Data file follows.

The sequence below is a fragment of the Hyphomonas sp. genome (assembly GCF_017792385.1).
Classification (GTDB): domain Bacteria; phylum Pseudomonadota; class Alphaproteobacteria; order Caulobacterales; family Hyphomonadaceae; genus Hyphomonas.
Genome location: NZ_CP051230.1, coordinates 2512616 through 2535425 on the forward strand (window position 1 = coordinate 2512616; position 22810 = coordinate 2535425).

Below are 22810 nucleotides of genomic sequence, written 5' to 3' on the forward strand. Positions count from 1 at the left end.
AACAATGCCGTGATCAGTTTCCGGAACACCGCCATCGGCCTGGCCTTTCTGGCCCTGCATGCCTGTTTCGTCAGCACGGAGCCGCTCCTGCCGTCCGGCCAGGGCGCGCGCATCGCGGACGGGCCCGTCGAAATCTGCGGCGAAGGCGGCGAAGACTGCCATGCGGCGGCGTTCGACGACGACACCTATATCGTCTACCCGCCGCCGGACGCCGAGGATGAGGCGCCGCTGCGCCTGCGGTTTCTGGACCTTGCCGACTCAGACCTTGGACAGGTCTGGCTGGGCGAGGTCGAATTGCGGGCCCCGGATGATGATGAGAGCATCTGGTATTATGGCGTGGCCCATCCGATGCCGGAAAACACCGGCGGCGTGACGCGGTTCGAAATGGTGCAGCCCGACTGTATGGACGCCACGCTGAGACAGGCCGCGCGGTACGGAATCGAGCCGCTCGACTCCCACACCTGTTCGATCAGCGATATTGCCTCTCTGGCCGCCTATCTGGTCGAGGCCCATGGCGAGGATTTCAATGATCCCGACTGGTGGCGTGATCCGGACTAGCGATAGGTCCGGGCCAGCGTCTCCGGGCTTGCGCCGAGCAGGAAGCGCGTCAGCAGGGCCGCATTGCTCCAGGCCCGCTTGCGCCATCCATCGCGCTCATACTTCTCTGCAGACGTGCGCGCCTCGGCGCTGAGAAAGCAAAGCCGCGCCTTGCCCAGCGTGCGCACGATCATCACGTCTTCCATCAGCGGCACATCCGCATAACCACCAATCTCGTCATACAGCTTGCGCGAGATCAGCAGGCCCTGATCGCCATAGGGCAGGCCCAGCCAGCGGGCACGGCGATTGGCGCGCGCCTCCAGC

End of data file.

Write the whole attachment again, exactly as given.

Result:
The sequence below is a fragment of the Hyphomonas sp. genome (assembly GCF_017792385.1).
Classification (GTDB): domain Bacteria; phylum Pseudomonadota; class Alphaproteobacteria; order Caulobacterales; family Hyphomonadaceae; genus Hyphomonas.
Genome location: NZ_CP051230.1, coordinates 2512616 through 2535425 on the forward strand (window position 1 = coordinate 2512616; position 22810 = coordinate 2535425).

Below are 22810 nucleotides of genomic sequence, written 5' to 3' on the forward strand. Positions count from 1 at the left end.
AACAATGCCGTGATCAGTTTCCGGAACACCGCCATCGGCCTGGCCTTTCTGGCCCTGCATGCCTGTTTCGTCAGCACGGAGCCGCTCCTGCCGTCCGGCCAGGGCGCGCGCATCGCGGACGGGCCCGTCGAAATCTGCGGCGAAGGCGGCGAAGACTGCCATGCGGCGGCGTTCGACGACGACACCTATATCGTCTACCCGCCGCCGGACGCCGAGGATGAGGCGCCGCTGCGCCTGCGGTTTCTGGACCTTGCCGACTCAGACCTTGGACAGGTCTGGCTGGGCGAGGTCGAATTGCGGGCCCCGGATGATGATGAGAGCATCTGGTATTATGGCGTGGCCCATCCGATGCCGGAAAACACCGGCGGCGTGACGCGGTTCGAAATGGTGCAGCCCGACTGTATGGACGCCACGCTGAGACAGGCCGCGCGGTACGGAATCGAGCCGCTCGACTCCCACACCTGTTCGATCAGCGATATTGCCTCTCTGGCCGCCTATCTGGTCGAGGCCCATGGCGAGGATTTCAATGATCCCGACTGGTGGCGTGATCCGGACTAGCGATAGGTCCGGGCCAGCGTCTCCGGGCTTGCGCCGAGCAGGAAGCGCGTCAGCAGGGCCGCATTGCTCCAGGCCCGCTTGCGCCATCCATCGCGCTCATACTTCTCTGCAGACGTGCGCGCCTCGGCGCTGAGAAAGCAAAGCCGCGCCTTGCCCAGCGTGCGCACGATCATCACGTCTTCCATCAGCGGCACATCCGCATAACCACCAATCTCGTCATACAGCTTGCGCGAGATCAGCAGGCCCTGATCGCCATAGGGCAGGCCCAGCCAGCGGGCACGGCGATTGGCGCGCGCCTCCAGC